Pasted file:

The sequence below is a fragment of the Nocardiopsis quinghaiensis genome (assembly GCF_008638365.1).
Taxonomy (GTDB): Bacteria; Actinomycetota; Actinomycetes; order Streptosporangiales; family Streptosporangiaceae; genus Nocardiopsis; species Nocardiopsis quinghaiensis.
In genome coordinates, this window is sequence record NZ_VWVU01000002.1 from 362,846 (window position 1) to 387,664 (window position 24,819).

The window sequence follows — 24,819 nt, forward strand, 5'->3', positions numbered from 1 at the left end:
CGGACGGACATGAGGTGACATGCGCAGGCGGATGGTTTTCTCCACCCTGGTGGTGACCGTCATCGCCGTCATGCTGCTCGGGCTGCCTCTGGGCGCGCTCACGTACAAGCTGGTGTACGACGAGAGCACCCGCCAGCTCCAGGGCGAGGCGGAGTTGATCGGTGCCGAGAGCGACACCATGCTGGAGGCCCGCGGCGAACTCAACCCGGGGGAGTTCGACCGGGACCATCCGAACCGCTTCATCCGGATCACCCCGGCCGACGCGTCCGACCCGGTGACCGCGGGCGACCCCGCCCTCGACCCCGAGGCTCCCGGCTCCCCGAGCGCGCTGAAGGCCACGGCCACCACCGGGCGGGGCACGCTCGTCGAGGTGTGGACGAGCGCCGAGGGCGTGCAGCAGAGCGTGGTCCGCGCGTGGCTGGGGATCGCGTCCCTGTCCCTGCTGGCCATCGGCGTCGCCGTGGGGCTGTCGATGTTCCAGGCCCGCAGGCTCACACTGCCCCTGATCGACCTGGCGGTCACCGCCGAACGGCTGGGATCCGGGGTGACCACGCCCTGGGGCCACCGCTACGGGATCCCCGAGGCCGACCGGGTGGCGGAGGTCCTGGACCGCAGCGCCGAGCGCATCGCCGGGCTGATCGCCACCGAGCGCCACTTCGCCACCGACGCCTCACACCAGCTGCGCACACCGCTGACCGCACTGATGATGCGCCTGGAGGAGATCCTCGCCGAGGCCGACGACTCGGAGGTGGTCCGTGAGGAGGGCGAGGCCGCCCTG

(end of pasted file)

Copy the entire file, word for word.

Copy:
The sequence below is a fragment of the Nocardiopsis quinghaiensis genome (assembly GCF_008638365.1).
Taxonomy (GTDB): Bacteria; Actinomycetota; Actinomycetes; order Streptosporangiales; family Streptosporangiaceae; genus Nocardiopsis; species Nocardiopsis quinghaiensis.
In genome coordinates, this window is sequence record NZ_VWVU01000002.1 from 362,846 (window position 1) to 387,664 (window position 24,819).

The window sequence follows — 24,819 nt, forward strand, 5'->3', positions numbered from 1 at the left end:
CGGACGGACATGAGGTGACATGCGCAGGCGGATGGTTTTCTCCACCCTGGTGGTGACCGTCATCGCCGTCATGCTGCTCGGGCTGCCTCTGGGCGCGCTCACGTACAAGCTGGTGTACGACGAGAGCACCCGCCAGCTCCAGGGCGAGGCGGAGTTGATCGGTGCCGAGAGCGACACCATGCTGGAGGCCCGCGGCGAACTCAACCCGGGGGAGTTCGACCGGGACCATCCGAACCGCTTCATCCGGATCACCCCGGCCGACGCGTCCGACCCGGTGACCGCGGGCGACCCCGCCCTCGACCCCGAGGCTCCCGGCTCCCCGAGCGCGCTGAAGGCCACGGCCACCACCGGGCGGGGCACGCTCGTCGAGGTGTGGACGAGCGCCGAGGGCGTGCAGCAGAGCGTGGTCCGCGCGTGGCTGGGGATCGCGTCCCTGTCCCTGCTGGCCATCGGCGTCGCCGTGGGGCTGTCGATGTTCCAGGCCCGCAGGCTCACACTGCCCCTGATCGACCTGGCGGTCACCGCCGAACGGCTGGGATCCGGGGTGACCACGCCCTGGGGCCACCGCTACGGGATCCCCGAGGCCGACCGGGTGGCGGAGGTCCTGGACCGCAGCGCCGAGCGCATCGCCGGGCTGATCGCCACCGAGCGCCACTTCGCCACCGACGCCTCACACCAGCTGCGCACACCGCTGACCGCACTGATGATGCGCCTGGAGGAGATCCTCGCCGAGGCCGACGACTCGGAGGTGGTCCGTGAGGAGGGCGAGGCCGCCCTG